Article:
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J Vis Exp. 2017 Aug 18;(126). doi: 10.3791/55933.

Peptide and Protein Quantification Using Automated Immuno-MALDI (iMALDI).

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University of Victoria-Genome BC Proteomics Centre.
Jewish General Hospital, McGill University.
University of Victoria-Genome BC Proteomics Centre; Dept of Biochemistry and Microbiology, University of Victoria; Proteomics Centre, Segal Cancer Centre, Lady Davis Institute, Jewish General Hospital, McGill University; Gerald Bronfman Department of Oncology, Jewish General Hospital;


Mass spectrometry (MS) is one of the most commonly used technologies for quantifying proteins in complex samples, with excellent assay specificity as a result of the direct detection of the mass-to-charge ratio of each target molecule. However, MS-based proteomics, like most other analytical techniques, has a bias towards measuring high-abundance analytes, so it is challenging to achieve detection limits of low ng/mL or pg/mL in complex samples, and this is the concentration range for many disease-relevant proteins in biofluids such as human plasma. To assist in the detection of low-abundance analytes, immuno-enrichment has been integrated into the assay to concentrate and purify the analyte before MS measurement, significantly improving assay sensitivity. In this work, the immuno- Matrix-Assisted Laser Desorption/Ionization (iMALDI) technology is presented for the quantification of proteins and peptides in biofluids, based on immuno-enrichment on beads, followed by MALDI-MS measurement without prior elution. The anti-peptide antibodies are functionalized on magnetic beads, and incubated with samples. After washing, the beads are directly transferred onto a MALDI target plate, and the signals are measured by a MALDI-Time of Flight (MALDI-TOF) instrument after the matrix solution has been applied to the beads. The sample preparation procedure is simplified compared to other immuno-MS assays, and the MALDI measurement is fast. The whole sample preparation is automated with a liquid handling system, with improved assay reproducibility and higher throughput. In this article, the iMALDI assay is used for determining the peptide angiotensin I (Ang I) concentration in plasma, which is used clinically as readout of plasma renin activity for the screening of primary aldosteronism (PA).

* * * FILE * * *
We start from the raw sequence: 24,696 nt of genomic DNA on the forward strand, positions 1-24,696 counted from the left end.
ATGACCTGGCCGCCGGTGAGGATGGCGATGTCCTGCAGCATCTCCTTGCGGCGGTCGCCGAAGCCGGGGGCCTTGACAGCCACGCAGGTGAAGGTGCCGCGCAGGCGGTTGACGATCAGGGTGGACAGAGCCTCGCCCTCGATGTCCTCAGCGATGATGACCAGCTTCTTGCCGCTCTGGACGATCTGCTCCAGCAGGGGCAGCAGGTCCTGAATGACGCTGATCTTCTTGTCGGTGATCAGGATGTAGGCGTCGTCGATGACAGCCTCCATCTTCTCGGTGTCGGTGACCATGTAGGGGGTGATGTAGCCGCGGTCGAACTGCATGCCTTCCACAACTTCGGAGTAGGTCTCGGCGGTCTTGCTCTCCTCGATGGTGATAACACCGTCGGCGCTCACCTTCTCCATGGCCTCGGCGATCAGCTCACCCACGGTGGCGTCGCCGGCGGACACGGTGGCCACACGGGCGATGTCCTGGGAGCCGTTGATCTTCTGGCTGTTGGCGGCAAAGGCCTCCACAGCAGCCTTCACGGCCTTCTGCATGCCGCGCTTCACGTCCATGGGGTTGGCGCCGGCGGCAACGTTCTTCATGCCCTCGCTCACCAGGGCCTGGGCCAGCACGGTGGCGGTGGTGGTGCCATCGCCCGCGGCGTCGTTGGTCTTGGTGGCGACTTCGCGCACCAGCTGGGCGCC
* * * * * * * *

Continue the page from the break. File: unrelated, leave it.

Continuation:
[Available on 2019-08-18]
[Indexed for MEDLINE]

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